Education

News about education issues in and around San Antonio.

Native American students make up only 1.1 percent of the nation's high school population. And in college, the number is even smaller. More than any other ethnic or racial group, they're the least likely to have access to college prep or advanced placement courses. Many get little or no college counseling at all. In 1998, College Horizons, a small nonprofit based in New Mexico, set out to change that through five-day summer workshops on admissions, financial aid and the unique challenges they'll face on campus.

From Texas Standard:

Every year thousands of veterans benefit from the so-called post-9/11 GI bill, which pays for tuition to help vets afford college.

The original GI bill was credited with lifting many families into the middle class after World War II. Texas has a similar version of the bill, called the Hazlewood Act and the Texas Comptroller – Glenn Hegar, the man with the state's check book – says the act is too pricey.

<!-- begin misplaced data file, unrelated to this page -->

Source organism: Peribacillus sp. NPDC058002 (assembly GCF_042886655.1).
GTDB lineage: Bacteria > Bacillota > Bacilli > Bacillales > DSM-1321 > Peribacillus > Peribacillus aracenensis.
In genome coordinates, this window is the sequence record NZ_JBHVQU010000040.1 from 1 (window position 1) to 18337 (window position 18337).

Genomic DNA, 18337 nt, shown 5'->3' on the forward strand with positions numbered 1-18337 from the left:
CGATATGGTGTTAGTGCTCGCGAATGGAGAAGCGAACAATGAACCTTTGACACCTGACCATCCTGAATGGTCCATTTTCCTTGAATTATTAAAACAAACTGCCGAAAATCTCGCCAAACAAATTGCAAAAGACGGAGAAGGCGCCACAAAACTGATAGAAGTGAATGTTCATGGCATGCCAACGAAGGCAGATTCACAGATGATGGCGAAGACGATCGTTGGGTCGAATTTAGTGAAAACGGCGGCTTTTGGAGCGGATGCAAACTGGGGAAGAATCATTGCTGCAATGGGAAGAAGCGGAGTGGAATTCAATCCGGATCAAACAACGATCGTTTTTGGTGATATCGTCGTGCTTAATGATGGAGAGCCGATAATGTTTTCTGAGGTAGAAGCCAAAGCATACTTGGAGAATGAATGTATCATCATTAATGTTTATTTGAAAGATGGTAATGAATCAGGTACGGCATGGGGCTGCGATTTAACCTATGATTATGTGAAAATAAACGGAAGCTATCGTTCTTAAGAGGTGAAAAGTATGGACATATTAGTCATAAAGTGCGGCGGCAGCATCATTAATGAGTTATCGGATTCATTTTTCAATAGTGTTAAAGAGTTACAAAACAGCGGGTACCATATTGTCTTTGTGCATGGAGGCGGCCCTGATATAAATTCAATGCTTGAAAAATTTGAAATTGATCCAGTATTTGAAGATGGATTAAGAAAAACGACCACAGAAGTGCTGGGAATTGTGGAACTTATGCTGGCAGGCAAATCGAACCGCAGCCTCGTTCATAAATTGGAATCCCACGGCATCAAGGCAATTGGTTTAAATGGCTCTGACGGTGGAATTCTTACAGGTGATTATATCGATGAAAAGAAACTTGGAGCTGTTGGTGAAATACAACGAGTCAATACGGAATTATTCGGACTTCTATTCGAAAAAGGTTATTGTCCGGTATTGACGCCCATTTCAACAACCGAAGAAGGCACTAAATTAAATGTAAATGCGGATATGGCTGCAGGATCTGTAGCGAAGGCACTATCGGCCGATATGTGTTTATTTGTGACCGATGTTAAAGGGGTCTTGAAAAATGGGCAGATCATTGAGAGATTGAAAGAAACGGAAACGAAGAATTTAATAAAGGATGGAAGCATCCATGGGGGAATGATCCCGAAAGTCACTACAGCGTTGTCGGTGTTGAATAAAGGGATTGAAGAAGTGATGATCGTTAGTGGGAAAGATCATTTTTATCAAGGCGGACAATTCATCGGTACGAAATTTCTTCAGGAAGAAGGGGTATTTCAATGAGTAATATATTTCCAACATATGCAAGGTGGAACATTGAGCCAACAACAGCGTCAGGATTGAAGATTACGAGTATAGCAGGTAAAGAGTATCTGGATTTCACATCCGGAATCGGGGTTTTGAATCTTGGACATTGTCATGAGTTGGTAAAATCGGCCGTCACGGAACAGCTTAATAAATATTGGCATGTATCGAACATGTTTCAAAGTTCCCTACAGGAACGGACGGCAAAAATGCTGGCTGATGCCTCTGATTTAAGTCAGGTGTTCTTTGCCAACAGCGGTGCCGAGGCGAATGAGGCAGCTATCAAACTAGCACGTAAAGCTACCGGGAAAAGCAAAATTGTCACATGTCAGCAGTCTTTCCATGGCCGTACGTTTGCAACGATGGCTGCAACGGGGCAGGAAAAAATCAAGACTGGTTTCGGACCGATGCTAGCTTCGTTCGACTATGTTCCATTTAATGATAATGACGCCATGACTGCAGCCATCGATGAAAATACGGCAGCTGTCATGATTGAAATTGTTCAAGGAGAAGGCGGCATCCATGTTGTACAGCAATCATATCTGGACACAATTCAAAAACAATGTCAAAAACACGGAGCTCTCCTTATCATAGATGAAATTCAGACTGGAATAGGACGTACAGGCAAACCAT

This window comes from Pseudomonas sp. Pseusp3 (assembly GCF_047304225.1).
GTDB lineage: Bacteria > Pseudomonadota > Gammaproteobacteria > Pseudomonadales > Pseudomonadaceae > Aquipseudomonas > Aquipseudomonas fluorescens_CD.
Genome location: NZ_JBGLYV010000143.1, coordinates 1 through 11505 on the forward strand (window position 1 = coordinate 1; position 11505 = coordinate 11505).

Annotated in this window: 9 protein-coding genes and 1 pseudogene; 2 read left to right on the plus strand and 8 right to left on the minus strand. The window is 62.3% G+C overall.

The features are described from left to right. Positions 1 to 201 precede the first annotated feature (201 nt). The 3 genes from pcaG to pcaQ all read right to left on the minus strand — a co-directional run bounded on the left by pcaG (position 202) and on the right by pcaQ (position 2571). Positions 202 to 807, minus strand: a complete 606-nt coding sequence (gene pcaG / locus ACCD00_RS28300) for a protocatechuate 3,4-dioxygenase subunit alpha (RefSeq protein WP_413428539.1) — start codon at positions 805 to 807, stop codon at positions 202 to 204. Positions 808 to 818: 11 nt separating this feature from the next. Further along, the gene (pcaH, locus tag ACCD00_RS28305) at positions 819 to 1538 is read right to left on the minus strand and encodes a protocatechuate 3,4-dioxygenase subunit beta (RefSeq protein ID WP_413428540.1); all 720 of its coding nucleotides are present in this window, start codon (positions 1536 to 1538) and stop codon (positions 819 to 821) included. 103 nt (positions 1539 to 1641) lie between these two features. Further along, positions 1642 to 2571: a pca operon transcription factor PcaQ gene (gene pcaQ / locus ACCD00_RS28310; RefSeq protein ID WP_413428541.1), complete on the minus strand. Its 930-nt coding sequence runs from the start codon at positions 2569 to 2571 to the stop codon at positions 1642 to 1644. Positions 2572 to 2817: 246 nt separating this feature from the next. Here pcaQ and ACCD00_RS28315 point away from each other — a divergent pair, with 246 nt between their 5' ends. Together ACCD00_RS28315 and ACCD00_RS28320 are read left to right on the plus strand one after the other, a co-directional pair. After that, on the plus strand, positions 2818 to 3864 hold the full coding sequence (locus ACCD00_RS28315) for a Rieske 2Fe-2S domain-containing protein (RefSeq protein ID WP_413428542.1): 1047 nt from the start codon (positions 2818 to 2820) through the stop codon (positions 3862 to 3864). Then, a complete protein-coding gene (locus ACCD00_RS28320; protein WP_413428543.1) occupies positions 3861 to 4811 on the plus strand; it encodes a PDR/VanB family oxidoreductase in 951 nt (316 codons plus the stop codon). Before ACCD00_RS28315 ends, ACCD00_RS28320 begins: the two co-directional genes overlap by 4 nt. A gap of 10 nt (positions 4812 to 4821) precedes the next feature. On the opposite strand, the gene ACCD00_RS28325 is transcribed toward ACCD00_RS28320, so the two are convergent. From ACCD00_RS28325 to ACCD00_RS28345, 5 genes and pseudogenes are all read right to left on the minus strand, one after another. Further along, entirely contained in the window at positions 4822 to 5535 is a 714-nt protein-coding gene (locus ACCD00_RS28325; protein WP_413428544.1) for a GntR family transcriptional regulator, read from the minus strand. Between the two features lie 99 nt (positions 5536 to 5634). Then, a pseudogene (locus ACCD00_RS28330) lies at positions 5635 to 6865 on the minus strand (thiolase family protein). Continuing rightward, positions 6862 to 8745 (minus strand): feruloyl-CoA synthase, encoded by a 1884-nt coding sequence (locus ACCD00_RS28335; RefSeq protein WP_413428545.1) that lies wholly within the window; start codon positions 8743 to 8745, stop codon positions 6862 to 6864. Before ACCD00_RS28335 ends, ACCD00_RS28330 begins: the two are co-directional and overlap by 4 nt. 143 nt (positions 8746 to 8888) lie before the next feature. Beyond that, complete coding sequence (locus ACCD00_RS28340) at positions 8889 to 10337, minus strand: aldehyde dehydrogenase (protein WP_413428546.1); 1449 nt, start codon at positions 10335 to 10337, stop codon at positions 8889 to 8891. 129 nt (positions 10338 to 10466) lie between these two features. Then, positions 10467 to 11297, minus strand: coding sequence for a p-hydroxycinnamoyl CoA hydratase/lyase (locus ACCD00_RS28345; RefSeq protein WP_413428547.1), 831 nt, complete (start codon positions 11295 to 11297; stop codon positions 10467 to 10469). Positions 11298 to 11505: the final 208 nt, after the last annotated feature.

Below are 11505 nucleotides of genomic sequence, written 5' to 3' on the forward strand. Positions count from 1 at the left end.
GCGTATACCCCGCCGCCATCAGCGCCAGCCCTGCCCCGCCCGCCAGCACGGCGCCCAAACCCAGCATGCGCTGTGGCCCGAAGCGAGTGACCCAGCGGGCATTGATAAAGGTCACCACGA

The act goes back to 1943 and Hegar says three factors have contributed to the rise in expenses in providing this service to Texans.

 


AARON SCHRANK/TPR

University of Texas at San Antonio senior Andrew Willis usually has his small caliber pistol on him a few times a week. 

“It’s mostly just if I’m going to be in a part of town that is a little more shady,” says Willis. “It’s the same premise as, you know, wearing your seatbelt, taking vitamins or having health insurance. You’d rather have it and not need it than need it and not have it.”

The school district of Freehold Borough, N.J., has a 32 percent poverty rate. It is fully surrounded by another school district, Freehold Township, which has a 5 percent poverty rate.

AARON SCHRANK/TPR

Cynthia Barton is the dietitian for the Northside Independent School District—San Antonio’s largest. She's one of 7,000 school lunch professionals who were in San Antonio this week for the School Nutrition Association's annual conference. 

“I’ve been with Northside for 24 years, so I’ve seen a lot of change,” Barton says. 

One of the biggest changes was the 2010 Healthy, Hunger-Free Kids Act—new federal nutrition standards mandating healthier school lunches. It meant more grains and veggies and fewer calories on the school lunch menus.

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